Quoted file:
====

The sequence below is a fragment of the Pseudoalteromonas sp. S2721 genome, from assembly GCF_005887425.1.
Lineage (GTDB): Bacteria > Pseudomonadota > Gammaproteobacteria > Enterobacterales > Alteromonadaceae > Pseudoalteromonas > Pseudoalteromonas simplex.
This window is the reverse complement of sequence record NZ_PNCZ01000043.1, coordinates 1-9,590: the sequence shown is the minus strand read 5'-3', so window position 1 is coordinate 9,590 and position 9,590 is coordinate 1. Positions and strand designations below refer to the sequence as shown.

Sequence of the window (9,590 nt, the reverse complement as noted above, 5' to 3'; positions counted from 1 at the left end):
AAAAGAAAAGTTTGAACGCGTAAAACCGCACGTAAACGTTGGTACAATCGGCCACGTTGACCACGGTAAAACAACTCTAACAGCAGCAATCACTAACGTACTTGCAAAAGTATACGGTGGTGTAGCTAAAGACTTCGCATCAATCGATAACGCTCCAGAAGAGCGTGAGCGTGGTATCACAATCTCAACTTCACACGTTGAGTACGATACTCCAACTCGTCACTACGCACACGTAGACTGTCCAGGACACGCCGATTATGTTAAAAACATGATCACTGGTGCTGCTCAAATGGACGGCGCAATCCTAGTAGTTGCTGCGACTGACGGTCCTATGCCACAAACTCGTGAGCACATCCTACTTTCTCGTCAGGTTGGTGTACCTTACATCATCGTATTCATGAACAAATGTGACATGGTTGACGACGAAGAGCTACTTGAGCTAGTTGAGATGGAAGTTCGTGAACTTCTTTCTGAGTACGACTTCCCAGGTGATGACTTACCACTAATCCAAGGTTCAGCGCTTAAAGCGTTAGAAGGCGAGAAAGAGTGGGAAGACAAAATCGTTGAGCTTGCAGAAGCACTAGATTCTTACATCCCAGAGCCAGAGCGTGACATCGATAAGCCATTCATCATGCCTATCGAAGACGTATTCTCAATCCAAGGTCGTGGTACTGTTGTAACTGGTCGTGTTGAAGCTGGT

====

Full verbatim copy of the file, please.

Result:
The sequence below is a fragment of the Pseudoalteromonas sp. S2721 genome, from assembly GCF_005887425.1.
Lineage (GTDB): Bacteria > Pseudomonadota > Gammaproteobacteria > Enterobacterales > Alteromonadaceae > Pseudoalteromonas > Pseudoalteromonas simplex.
This window is the reverse complement of sequence record NZ_PNCZ01000043.1, coordinates 1-9,590: the sequence shown is the minus strand read 5'-3', so window position 1 is coordinate 9,590 and position 9,590 is coordinate 1. Positions and strand designations below refer to the sequence as shown.

Sequence of the window (9,590 nt, the reverse complement as noted above, 5' to 3'; positions counted from 1 at the left end):
AAAAGAAAAGTTTGAACGCGTAAAACCGCACGTAAACGTTGGTACAATCGGCCACGTTGACCACGGTAAAACAACTCTAACAGCAGCAATCACTAACGTACTTGCAAAAGTATACGGTGGTGTAGCTAAAGACTTCGCATCAATCGATAACGCTCCAGAAGAGCGTGAGCGTGGTATCACAATCTCAACTTCACACGTTGAGTACGATACTCCAACTCGTCACTACGCACACGTAGACTGTCCAGGACACGCCGATTATGTTAAAAACATGATCACTGGTGCTGCTCAAATGGACGGCGCAATCCTAGTAGTTGCTGCGACTGACGGTCCTATGCCACAAACTCGTGAGCACATCCTACTTTCTCGTCAGGTTGGTGTACCTTACATCATCGTATTCATGAACAAATGTGACATGGTTGACGACGAAGAGCTACTTGAGCTAGTTGAGATGGAAGTTCGTGAACTTCTTTCTGAGTACGACTTCCCAGGTGATGACTTACCACTAATCCAAGGTTCAGCGCTTAAAGCGTTAGAAGGCGAGAAAGAGTGGGAAGACAAAATCGTTGAGCTTGCAGAAGCACTAGATTCTTACATCCCAGAGCCAGAGCGTGACATCGATAAGCCATTCATCATGCCTATCGAAGACGTATTCTCAATCCAAGGTCGTGGTACTGTTGTAACTGGTCGTGTTGAAGCTGGT